We identified two novel naturally occurring mutations (W74L and L77R) in the small S envelope protein of hepatitis B virus (HBV). Mutation L77R alone resulted in > 10-fold-reduced secretion of virions. In addition, the 2.8-fold reduction of the extracellular HBV surface antigen (HBsAg) of mutant L77R from transfected Huh7 cells appeared to be correlated with a 1.7-fold reduction of intracellular HBsAg, as measured by enzyme-linked immunosorbent assay (ELISA). Surprisingly, opposite to the ELISA results, Western blot analysis revealed a near-10-fold-increased level of the intracellular mutant small S envelope protein. The discrepancy between ELISA and Western blot data was due to significant accumulation of the mutant L77R HBsAg in the intracellular pellet fraction. In contrast to HBsAg, the secretion of HBeAg was normal in L77R-transfected cells. The wild-type HBsAg was usually more diffuse and evenly distributed in the cytoplasm, often outside the perinuclear endoplasmic reticulum (ER) and Golgi apparatus, as observed by immunofluorescence assay. In contrast, the L77R mutant HBsAg tends to be highly restricted within the ER and Golgi, often accumulated in the Golgi compartments distal from the nucleus. The almost exclusive retention in the ER-Golgi of L77R HBsAg was similar to what was observed when the large envelope protein was overexpressed. These multiple aberrant phenotypes of mutant L77R can be corrected by a second naturally occurring S envelope imitation, W74L. Despite the accumulation of L77R HBsAg in ER-Golgi of transfected Huh7 cells, we detected no increase in Grp78 mRNA and proteins, which are common markers for ER stress response.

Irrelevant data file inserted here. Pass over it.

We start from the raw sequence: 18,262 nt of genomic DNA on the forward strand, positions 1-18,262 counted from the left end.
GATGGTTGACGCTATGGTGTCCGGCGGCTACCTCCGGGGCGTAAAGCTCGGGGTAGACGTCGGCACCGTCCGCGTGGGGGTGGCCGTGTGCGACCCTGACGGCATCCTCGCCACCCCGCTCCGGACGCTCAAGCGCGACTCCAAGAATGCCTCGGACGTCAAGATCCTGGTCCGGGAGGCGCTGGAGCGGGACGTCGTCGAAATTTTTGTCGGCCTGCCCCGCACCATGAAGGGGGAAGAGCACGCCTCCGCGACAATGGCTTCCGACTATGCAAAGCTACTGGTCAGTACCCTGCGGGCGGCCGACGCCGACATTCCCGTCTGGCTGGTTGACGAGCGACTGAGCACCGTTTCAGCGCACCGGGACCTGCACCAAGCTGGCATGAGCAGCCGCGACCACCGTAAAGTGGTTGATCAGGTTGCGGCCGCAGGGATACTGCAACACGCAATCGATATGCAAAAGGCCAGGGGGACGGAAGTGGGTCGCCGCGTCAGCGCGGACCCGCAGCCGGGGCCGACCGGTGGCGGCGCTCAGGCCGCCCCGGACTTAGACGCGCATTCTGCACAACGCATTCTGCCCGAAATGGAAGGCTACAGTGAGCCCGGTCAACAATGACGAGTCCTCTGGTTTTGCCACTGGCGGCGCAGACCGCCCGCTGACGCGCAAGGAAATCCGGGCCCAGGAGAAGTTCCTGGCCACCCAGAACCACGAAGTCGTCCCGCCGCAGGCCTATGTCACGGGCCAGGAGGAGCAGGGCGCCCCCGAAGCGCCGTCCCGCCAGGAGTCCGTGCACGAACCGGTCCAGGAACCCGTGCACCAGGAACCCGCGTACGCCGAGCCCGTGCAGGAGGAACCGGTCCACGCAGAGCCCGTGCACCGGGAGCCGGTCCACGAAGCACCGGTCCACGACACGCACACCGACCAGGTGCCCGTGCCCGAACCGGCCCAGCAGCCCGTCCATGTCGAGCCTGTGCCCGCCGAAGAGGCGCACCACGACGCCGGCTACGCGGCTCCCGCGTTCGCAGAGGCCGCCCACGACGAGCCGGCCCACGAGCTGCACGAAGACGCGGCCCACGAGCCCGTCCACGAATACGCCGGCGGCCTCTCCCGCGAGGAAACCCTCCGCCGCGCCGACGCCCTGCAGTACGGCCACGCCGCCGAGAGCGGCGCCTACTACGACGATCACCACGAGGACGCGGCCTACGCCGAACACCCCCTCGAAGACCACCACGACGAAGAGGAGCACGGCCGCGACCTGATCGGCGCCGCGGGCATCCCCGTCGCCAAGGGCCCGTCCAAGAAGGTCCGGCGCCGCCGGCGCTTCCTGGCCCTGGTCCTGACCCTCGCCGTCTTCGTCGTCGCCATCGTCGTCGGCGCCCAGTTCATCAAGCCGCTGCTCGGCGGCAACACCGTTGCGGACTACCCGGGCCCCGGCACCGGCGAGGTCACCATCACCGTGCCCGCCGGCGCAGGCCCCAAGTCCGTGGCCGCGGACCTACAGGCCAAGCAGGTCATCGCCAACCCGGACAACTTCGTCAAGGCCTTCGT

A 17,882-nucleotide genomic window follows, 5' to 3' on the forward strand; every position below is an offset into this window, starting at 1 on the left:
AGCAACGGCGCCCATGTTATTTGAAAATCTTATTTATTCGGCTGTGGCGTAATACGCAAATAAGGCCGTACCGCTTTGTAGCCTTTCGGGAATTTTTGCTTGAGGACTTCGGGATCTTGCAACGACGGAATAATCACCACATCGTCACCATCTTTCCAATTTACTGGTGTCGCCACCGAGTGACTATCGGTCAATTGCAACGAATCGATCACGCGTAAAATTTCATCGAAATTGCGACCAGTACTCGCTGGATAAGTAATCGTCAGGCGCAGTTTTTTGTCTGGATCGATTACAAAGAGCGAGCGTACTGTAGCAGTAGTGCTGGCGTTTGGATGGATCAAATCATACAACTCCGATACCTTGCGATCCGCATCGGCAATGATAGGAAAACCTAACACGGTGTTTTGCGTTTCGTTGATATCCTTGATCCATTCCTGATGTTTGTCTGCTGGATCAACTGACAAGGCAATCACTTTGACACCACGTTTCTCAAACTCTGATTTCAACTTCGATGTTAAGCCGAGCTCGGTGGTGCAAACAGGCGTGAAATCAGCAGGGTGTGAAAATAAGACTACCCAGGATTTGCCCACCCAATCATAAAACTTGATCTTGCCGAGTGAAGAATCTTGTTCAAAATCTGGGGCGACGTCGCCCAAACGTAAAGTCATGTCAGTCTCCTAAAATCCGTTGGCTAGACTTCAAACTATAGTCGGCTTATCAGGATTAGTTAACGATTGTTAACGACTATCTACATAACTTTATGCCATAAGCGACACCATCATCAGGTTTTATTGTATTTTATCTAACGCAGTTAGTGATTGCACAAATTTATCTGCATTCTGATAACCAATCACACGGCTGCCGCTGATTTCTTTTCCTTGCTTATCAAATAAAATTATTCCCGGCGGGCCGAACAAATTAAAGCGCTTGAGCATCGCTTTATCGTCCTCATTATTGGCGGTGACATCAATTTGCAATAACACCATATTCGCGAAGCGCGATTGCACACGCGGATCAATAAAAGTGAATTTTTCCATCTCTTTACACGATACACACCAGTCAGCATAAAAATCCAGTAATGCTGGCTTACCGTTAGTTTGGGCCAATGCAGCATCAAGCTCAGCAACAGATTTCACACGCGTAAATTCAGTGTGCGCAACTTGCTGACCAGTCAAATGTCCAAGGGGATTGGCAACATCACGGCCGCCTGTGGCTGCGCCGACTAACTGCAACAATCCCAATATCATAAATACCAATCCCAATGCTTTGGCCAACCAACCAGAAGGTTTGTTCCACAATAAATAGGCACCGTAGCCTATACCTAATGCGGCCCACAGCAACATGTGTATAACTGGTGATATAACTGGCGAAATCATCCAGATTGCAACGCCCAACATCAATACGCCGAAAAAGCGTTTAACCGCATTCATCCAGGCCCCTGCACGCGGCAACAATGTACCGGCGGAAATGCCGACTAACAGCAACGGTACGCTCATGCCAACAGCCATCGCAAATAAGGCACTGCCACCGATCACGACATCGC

|Number of pages||14|
|Journal||Journal of Virology|
|Publication status||Published - Nov 2005|
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